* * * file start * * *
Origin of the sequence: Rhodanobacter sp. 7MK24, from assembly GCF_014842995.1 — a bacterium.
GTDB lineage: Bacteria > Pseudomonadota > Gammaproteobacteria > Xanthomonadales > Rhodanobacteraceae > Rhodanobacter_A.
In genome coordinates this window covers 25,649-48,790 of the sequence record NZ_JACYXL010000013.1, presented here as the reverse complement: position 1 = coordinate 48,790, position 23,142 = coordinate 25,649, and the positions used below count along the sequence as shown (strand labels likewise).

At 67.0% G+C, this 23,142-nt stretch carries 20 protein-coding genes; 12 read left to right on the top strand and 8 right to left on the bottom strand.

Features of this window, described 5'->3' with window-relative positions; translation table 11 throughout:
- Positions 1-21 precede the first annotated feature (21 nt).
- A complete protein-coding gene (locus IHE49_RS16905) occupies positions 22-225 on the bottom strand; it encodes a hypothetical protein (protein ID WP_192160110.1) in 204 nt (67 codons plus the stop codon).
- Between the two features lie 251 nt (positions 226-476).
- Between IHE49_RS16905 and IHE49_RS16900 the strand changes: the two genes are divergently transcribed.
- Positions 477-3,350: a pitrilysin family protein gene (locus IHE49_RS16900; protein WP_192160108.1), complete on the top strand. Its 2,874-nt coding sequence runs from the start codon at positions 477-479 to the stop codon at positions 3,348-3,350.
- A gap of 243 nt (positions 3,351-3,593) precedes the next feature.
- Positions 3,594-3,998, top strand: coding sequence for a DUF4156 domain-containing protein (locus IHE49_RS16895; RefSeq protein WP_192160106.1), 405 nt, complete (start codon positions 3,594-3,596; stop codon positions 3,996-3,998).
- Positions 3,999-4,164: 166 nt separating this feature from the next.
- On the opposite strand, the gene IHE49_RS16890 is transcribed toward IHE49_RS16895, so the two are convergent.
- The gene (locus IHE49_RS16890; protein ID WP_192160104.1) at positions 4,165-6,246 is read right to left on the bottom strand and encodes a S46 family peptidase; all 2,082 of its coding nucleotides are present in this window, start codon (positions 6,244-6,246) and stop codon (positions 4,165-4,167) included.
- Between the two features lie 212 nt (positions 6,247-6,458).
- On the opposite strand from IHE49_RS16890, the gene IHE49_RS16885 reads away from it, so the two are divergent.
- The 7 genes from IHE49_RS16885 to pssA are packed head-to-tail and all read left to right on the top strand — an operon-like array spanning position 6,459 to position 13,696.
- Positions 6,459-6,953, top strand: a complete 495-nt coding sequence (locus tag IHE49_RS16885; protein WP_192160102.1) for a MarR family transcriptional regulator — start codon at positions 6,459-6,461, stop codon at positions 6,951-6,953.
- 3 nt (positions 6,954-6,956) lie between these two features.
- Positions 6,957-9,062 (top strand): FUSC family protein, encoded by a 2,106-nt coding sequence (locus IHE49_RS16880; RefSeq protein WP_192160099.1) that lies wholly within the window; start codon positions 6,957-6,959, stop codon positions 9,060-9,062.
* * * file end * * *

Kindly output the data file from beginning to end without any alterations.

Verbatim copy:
Origin of the sequence: Rhodanobacter sp. 7MK24, from assembly GCF_014842995.1 — a bacterium.
GTDB lineage: Bacteria > Pseudomonadota > Gammaproteobacteria > Xanthomonadales > Rhodanobacteraceae > Rhodanobacter_A.
In genome coordinates this window covers 25,649-48,790 of the sequence record NZ_JACYXL010000013.1, presented here as the reverse complement: position 1 = coordinate 48,790, position 23,142 = coordinate 25,649, and the positions used below count along the sequence as shown (strand labels likewise).

At 67.0% G+C, this 23,142-nt stretch carries 20 protein-coding genes; 12 read left to right on the top strand and 8 right to left on the bottom strand.

Features of this window, described 5'->3' with window-relative positions; translation table 11 throughout:
- Positions 1-21 precede the first annotated feature (21 nt).
- A complete protein-coding gene (locus IHE49_RS16905) occupies positions 22-225 on the bottom strand; it encodes a hypothetical protein (protein ID WP_192160110.1) in 204 nt (67 codons plus the stop codon).
- Between the two features lie 251 nt (positions 226-476).
- Between IHE49_RS16905 and IHE49_RS16900 the strand changes: the two genes are divergently transcribed.
- Positions 477-3,350: a pitrilysin family protein gene (locus IHE49_RS16900; protein WP_192160108.1), complete on the top strand. Its 2,874-nt coding sequence runs from the start codon at positions 477-479 to the stop codon at positions 3,348-3,350.
- A gap of 243 nt (positions 3,351-3,593) precedes the next feature.
- Positions 3,594-3,998, top strand: coding sequence for a DUF4156 domain-containing protein (locus IHE49_RS16895; RefSeq protein WP_192160106.1), 405 nt, complete (start codon positions 3,594-3,596; stop codon positions 3,996-3,998).
- Positions 3,999-4,164: 166 nt separating this feature from the next.
- On the opposite strand, the gene IHE49_RS16890 is transcribed toward IHE49_RS16895, so the two are convergent.
- The gene (locus IHE49_RS16890; protein ID WP_192160104.1) at positions 4,165-6,246 is read right to left on the bottom strand and encodes a S46 family peptidase; all 2,082 of its coding nucleotides are present in this window, start codon (positions 6,244-6,246) and stop codon (positions 4,165-4,167) included.
- Between the two features lie 212 nt (positions 6,247-6,458).
- On the opposite strand from IHE49_RS16890, the gene IHE49_RS16885 reads away from it, so the two are divergent.
- The 7 genes from IHE49_RS16885 to pssA are packed head-to-tail and all read left to right on the top strand — an operon-like array spanning position 6,459 to position 13,696.
- Positions 6,459-6,953, top strand: a complete 495-nt coding sequence (locus tag IHE49_RS16885; protein WP_192160102.1) for a MarR family transcriptional regulator — start codon at positions 6,459-6,461, stop codon at positions 6,951-6,953.
- 3 nt (positions 6,954-6,956) lie between these two features.
- Positions 6,957-9,062 (top strand): FUSC family protein, encoded by a 2,106-nt coding sequence (locus IHE49_RS16880; RefSeq protein WP_192160099.1) that lies wholly within the window; start codon positions 6,957-6,959, stop codon positions 9,060-9,062.